Monday, July 29, 2013

"My Breasts Don't Define Me". Gag.

Rant of the morning...

I was reading someone else's breast cancer-related Facebook page and someone had commented (regarding reconstruction), "breasts don't define me". Oh, how I loathe that. 

If it were reconstruction of any other body part, people just wouldn't say that! Your body is your body. If you choose not to reconstruct, that's absolutely your prerogative, but don't play the "I wouldn't be so vain as to reconstruct - GASP - breasts!" card. (I know that not everyone does this. I'm just venting!)

My breasts didn't define me but they sure were a big part of me. (Snicker. Pun not intended.) I am more than my funbags but it doesn't make me love them any less. 

I'm sure I'll have a longer post about this at some point but just really wanted to get this off my chest. (Snort.) 

Hoping off my soapbox now... 

Thursday, July 25, 2013

Happy Dancing

I'm going to say something that will probably piss more than a few people off. 

Cancer may have threatened my life in unimaginable ways but strangely, I think it may have saved it, too. 

(Let the backlash begin...)

In the few years leading up to my cancer diagnosis in March of 2012, I dealt with a variety of significant personal and work-related issues. My stress level was at an all-time high. The migraines that plagued me for nearly 30 years had gotten so frequent that I had to switch medications twice in a matter of weeks. They wouldn't simmer down.

The depression that I had battled off and on for the majority of my adult life had also decided once again to rear its ugly head. I bit the bullet and made an appointment with my family doctor to rule out any other possible issues and to begrudgingly ask for a prescription for Prozac - my happy pill of choice.  

The bottom line was that I wasn't happy at all. I felt useless and hopeless and drained of emotion. I could be silly and laugh and joke, but when I was alone, my brain wouldn't calm down. It was a downward spiral that I had been down before and was afraid of heading there again.

After describing all of my woes and symptoms to my doctor, she ordered blood work to see if I was actually pre-menopausal, which would explain quite a bit of my issues. This was in December of 2011. 

Two months later, I found the lump in my breast that would ultimately lead to my diagnosis of stage IIB, triple negative breast cancer. I would have to endure  13 rounds of chemo, 30 radiation treatments and removal of both breasts. 

Now that I am nearly 8 months post treatment, I've had plenty of time to reflect and do what I do best - over-analyze.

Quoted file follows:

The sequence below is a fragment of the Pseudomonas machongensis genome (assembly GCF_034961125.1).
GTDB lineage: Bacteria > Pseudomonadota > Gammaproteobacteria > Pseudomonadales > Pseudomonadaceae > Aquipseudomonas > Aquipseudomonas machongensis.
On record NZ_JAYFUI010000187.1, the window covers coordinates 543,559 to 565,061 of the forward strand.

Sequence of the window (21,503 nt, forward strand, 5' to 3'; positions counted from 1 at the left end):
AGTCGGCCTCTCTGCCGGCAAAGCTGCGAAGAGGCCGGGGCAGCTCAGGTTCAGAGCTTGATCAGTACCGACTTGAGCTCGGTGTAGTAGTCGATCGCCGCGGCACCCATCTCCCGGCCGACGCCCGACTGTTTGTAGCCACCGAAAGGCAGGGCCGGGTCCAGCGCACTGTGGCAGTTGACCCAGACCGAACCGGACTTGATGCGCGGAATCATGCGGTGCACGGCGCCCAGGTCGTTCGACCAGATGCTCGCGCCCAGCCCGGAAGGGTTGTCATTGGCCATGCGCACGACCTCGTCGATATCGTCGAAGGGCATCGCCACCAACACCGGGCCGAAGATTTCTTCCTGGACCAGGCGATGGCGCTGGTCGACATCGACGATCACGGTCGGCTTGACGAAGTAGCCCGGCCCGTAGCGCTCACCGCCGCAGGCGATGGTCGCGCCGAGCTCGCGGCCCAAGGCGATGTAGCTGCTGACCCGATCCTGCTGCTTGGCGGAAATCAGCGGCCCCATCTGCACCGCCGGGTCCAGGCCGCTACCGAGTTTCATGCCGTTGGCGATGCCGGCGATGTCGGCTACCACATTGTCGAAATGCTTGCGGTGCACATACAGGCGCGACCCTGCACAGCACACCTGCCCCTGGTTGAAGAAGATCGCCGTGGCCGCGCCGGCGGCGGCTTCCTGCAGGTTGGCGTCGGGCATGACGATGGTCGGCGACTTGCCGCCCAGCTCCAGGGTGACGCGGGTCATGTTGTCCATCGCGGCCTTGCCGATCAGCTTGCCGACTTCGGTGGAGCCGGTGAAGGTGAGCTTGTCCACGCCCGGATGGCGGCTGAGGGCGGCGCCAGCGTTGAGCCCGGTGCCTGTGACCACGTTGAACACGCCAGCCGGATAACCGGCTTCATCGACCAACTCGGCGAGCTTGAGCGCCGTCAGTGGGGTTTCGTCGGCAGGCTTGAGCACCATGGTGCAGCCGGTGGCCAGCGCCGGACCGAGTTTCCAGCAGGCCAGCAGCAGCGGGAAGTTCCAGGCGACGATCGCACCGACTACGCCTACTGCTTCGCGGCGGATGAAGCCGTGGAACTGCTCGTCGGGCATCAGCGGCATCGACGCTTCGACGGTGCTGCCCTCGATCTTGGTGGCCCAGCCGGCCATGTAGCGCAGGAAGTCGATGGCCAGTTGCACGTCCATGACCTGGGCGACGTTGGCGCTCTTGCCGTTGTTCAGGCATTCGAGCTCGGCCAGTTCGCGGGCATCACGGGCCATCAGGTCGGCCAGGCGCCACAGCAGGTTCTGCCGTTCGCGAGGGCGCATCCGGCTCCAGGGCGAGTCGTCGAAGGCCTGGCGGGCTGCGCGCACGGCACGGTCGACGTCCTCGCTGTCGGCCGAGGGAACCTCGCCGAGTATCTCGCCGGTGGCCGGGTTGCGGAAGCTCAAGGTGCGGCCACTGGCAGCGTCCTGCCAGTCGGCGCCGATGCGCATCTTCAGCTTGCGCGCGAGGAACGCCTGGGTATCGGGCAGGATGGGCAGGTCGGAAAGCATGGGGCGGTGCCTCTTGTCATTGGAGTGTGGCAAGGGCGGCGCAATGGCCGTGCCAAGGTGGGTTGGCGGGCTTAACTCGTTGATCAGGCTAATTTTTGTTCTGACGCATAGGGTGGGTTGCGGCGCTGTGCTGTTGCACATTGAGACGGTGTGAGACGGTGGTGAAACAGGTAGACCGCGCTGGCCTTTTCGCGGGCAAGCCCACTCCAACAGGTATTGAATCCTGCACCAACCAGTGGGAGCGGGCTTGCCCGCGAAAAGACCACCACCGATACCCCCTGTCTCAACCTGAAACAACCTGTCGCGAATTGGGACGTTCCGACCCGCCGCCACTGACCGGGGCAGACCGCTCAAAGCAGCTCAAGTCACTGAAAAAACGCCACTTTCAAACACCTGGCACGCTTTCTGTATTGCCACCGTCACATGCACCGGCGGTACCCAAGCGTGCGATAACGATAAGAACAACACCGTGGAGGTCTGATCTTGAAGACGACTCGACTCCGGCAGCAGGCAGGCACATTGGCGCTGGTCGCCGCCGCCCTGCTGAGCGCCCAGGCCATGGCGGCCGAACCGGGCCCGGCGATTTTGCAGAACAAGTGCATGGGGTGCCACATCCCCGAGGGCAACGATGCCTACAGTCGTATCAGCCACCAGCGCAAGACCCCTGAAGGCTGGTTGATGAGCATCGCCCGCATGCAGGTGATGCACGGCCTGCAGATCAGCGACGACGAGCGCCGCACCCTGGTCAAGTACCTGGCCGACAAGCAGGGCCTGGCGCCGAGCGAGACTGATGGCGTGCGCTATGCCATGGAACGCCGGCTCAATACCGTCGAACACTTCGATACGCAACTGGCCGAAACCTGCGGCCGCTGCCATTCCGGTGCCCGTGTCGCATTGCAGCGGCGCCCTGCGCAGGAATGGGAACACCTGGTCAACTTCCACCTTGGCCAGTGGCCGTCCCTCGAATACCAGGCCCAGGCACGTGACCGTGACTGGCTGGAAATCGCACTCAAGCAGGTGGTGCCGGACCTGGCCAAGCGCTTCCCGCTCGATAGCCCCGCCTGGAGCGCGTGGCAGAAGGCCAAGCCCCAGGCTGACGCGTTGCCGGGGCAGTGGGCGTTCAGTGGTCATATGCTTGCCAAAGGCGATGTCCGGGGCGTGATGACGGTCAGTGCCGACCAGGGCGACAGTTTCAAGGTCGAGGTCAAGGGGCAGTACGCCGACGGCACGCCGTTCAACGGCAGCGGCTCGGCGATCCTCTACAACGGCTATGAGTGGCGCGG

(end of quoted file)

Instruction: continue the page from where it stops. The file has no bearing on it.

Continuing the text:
I have had one pretty minor migraine since I started chemo about 16 months ago. ONE!  I haven't gone a stretch like that in decades. I rarely get headaches now, period. Those that I do get are usually knocked out with a couple of Advil. No prescription meds!

Given all the shit I've gone through mentally and physically in the last year and a half, my stress level is a fraction of what it's been the last 5-10 years.  I am still taking my happy pills like a good little girl and clearly, they're working. 

I appreciate life in a different way now. I hold those that have been there for me very close to my heart and try to tell them often how much i appreciate them. All others? Well, I don't waste my precious time worrying about them. They didn't worry about me! 

I'm eating better. I'm sleeping better (finally!). I'm making better and more thoughtful decisions. I'm trying to be a better person overall. 

I will never cop to thanking cancer for any of these good things. I wouldn't rather have those things back in my life at all but cancer was placed in my way and for whatever reason, I was able to recover. Regardless of what my future holds, right now, I'm stronger, healthier and yes, happier, than I've been in a very, very long time. 

I'll say it again...

I am happy. 

Tuesday, June 18, 2013

19 years and counting!

To my most awesome husband, Matt, 

Someone was clearly looking out for me when they put you into my life over 20 years ago. From the best of friends to our lives as a married couple, we've certainly seen our ups and downs. 

We've had all of our vows played out in brilliant technicolor. For better, for worse... Check. For richer, for poorer... Yep, got that. In sickness and in health... Oh hell, yeah. We're stronger for the obstacles life has given us. 

I'm proud of you and I'm proud to be your wife. Thank you for being the man you are and loving me for who I am. 

Happy 19th anniversary, baby.  

I love you. 

-- Nancy

Sunday, June 16, 2013


I am pleased to announce to anyone that cares that cleavage is back in da' house!

Whoop, whoop!

During my expander phase, I had a weird wrinkle in my skin that made my "cleavage" (using this word very liberally here) look like a freshly shaven vagina. Yep. I said that. Nope, you can't unread it. You're welcome.